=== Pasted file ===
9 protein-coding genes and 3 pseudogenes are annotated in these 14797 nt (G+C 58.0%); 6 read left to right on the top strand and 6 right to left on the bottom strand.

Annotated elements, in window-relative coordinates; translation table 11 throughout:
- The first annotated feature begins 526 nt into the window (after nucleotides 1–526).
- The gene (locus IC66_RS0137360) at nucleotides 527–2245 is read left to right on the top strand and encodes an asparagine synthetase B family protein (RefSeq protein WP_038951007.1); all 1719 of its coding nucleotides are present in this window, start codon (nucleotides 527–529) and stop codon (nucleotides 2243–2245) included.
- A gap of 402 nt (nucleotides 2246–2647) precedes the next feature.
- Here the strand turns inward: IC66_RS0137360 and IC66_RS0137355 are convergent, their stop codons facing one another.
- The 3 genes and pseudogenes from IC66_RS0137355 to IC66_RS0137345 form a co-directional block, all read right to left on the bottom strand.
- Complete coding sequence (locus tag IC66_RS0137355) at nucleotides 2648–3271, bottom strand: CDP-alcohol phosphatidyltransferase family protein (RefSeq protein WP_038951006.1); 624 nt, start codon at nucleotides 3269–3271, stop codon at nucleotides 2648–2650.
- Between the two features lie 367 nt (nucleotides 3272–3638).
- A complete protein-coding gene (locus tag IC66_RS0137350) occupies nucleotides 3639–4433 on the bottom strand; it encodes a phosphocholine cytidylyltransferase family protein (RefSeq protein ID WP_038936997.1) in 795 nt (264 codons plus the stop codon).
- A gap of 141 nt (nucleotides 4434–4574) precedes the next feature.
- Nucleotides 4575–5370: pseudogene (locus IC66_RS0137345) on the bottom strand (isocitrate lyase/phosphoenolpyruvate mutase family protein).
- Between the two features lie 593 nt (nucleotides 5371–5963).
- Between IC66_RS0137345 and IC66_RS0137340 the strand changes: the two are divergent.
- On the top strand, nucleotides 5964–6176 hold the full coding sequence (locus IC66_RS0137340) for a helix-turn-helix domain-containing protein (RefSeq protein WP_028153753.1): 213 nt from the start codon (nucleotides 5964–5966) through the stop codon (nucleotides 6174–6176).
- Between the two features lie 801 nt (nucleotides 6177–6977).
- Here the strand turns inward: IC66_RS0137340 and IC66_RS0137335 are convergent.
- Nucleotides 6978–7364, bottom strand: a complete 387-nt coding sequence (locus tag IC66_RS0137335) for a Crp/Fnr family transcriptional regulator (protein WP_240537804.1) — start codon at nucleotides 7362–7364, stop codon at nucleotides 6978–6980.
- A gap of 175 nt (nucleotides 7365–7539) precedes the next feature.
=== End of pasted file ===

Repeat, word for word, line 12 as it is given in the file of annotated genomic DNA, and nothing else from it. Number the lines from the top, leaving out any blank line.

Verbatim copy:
- Nucleotides 4575–5370: pseudogene (locus IC66_RS0137345) on the bottom strand (isocitrate lyase/phosphoenolpyruvate mutase family protein).